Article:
Your BMI gives a fairly accurate assessment of how much of your body is composed of fat.
Cardiomyopathy is any disease of the heart muscle in which the heart loses its ability to pump blood effectively.
Cardiac rehabilitation programs can be conducted while a person is a hospital inpatient or on an outpatient basis.
Detailed information on a cardiac catheterization procedure, including how the procedure is performed, reasons for the procedure, and pre- and post-evaluation instructions
When trying to make heart-healthy changes to your lifestyle and diet, it is helpful to know some basics about nutrition.
When the heart or blood vessels near the heart do not develop normally before birth, a condition called congenital heart defect occurs.
Heart failure, also called congestive heart failure, is a condition in which the heart cannot pump enough blood to meet the needs of the body's other organs.
A person with coronary heart disease has an accumulation of fatty deposits in the coronary arteries. These deposits narrow the arteries and can decrease or block the flow of blood to the heart.
Here's a look at just a few of the tests that have been used or are being used to understand and identify cardiovascular disease.
The Choose My Plate plan from the federal government is a guideline to help you eat a healthy diet.
Heart valves can malfunction on one of two ways: They can fail to close completely, allowing blood to flow backward, or they can become damaged, limiting blood flow.
Detailed information on the most common cardiovascular diseases, including full-page descriptions detailing the most common types of heart disease, related symptoms, diagnostic, implantable cardioverter defibrillators, ICDs, and treatment information
Detailed information on a echocardiography (echo) procedure, including how the procedure is performed, reasons for the procedure, and pre- and post-evaluation instructions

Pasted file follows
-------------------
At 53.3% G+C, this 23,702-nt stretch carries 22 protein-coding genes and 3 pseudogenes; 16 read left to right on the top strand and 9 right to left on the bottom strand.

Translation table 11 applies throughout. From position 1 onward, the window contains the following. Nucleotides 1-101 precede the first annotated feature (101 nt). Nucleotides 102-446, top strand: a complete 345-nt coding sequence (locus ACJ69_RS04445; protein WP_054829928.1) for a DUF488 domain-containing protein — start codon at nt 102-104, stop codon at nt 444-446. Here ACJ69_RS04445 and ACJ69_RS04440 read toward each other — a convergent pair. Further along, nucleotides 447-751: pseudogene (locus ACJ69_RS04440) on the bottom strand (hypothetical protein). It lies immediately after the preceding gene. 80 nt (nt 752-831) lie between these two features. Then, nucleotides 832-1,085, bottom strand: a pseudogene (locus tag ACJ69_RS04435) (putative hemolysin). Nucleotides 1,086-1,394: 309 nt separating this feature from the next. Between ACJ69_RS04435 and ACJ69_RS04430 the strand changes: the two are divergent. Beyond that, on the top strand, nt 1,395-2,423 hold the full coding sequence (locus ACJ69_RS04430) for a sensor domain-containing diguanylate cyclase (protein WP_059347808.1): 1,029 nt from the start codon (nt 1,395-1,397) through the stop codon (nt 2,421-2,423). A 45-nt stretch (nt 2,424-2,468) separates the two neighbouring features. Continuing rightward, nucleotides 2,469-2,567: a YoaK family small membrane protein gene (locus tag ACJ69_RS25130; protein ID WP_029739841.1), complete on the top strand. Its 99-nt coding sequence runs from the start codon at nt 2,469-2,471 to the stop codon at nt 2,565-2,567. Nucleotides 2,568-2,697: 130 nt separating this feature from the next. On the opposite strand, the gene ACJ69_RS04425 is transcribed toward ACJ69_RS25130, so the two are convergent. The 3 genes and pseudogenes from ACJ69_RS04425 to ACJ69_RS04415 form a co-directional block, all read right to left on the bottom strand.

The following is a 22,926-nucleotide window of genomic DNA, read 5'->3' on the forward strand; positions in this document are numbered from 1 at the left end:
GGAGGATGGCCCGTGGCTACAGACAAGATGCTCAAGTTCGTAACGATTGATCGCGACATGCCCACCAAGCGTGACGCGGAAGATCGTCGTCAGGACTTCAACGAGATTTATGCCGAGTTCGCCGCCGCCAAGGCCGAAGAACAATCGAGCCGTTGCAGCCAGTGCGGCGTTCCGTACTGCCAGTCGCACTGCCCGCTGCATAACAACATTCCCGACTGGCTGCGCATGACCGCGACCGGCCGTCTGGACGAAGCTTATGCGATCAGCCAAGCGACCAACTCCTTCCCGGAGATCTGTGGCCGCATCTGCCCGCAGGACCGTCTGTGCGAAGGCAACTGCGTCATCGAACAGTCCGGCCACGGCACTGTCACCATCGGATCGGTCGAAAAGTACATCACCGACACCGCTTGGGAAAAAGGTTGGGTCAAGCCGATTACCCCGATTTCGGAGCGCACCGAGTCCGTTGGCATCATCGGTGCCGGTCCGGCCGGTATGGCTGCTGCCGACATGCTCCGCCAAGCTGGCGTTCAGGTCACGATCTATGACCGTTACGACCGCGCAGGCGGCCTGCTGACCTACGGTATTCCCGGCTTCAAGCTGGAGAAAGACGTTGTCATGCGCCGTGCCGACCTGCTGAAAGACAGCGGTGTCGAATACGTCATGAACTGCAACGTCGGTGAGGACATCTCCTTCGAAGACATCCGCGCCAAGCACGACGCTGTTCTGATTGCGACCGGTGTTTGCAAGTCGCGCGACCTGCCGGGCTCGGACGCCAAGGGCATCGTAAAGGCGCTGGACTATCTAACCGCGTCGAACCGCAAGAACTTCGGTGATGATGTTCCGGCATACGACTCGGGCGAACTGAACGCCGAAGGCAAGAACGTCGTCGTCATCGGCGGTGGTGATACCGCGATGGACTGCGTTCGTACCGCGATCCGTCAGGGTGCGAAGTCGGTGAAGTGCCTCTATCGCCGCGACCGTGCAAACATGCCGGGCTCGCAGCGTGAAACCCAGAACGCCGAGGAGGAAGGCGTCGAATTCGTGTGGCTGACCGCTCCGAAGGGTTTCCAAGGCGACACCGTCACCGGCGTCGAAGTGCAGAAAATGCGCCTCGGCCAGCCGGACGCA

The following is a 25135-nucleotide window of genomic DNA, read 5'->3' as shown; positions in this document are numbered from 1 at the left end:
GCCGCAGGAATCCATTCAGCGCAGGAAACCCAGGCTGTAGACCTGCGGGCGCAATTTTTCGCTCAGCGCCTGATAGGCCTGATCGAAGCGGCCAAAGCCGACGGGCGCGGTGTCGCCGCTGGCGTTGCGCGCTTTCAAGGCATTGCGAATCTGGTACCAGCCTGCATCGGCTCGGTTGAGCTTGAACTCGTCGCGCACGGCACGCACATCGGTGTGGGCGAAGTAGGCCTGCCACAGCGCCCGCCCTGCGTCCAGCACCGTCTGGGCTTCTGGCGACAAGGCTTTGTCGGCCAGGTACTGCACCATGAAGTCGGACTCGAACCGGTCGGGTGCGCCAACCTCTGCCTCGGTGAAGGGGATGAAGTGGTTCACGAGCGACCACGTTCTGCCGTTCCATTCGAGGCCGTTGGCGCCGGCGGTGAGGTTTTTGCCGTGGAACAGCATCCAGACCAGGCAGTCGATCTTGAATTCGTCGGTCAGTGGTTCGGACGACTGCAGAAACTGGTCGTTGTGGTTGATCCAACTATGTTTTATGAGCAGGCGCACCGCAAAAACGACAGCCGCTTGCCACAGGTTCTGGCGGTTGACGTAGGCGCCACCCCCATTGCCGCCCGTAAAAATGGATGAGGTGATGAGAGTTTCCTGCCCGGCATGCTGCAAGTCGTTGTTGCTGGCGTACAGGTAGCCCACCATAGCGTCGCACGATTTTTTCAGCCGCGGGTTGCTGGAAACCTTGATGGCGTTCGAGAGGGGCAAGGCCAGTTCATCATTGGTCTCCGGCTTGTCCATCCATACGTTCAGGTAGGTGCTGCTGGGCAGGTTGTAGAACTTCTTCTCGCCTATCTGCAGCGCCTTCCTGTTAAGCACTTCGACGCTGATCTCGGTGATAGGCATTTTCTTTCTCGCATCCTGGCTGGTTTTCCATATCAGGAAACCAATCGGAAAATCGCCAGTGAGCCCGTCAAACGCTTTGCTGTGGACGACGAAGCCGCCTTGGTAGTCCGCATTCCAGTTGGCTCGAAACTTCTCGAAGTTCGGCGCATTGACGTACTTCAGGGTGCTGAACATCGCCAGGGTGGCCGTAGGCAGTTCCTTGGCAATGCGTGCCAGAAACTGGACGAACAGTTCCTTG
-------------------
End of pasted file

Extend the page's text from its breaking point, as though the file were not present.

The heart is a pump made of muscle tissue. Its pumping action is regulated by electrical impulses.
Detailed information on an electrocardiogram (EKG) procedure, including how the procedure is performed, reasons for the procedure, and pre- and post-evaluation instructions
It is always important to talk with your doctor before starting an exercise program, particularly if you have certain health conditions.
To improve your heart and lung fitness, aim for 30 to 60 minutes of aerobic exercise three to four times a week.
Lack of physical activity has clearly been shown to be a risk factor for cardiovascular disease.
Do cell phones interfere with pacemakers? Do ICDs need to be adjusted? Here are answers to these and other questions.
The cholesterol in your blood comes from the foods you eat and your liver—but your liver makes all of the cholesterol your body needs.
Here's a formula to help you figure out how many calories and fat grams you need each day to maintain your current weight.
Glossary of terms relating to cardiovascular disease and heart healthy living
High blood pressure, or hypertension, increases the risk for coronary heart disease (heart attack) and stroke (brain attack).
Cardiovascular diseases include coronary heart disease, stroke, high blood pressure, and rheumatic heart disease.
Living a healthier lifestyle can help to prevent heart disease. This means eliminating all tobacco, following a heart-healthy diet, and getting regular exercise.
With advances in technology, pacemakers and ICDs generally last several years and, in most cases, allow a person to lead a normal life.
Heart murmurs may be caused by a number of factors or diseases, including defective heart valves, fever, and pregnancy.
Mitral valve prolapse is a condition in which blood leaks backward through the mitral valve in the heart. This backflow of blood may result in a heart murmur.
List of Internet sites with information about cardiovascular diseases
Stroke occurs when blood flow to the brain is disrupted. The disruption is caused when either a blood clot or piece of plaque blocks one of the vital blood vessels in the brain or when a blood vessel in the brain bursts.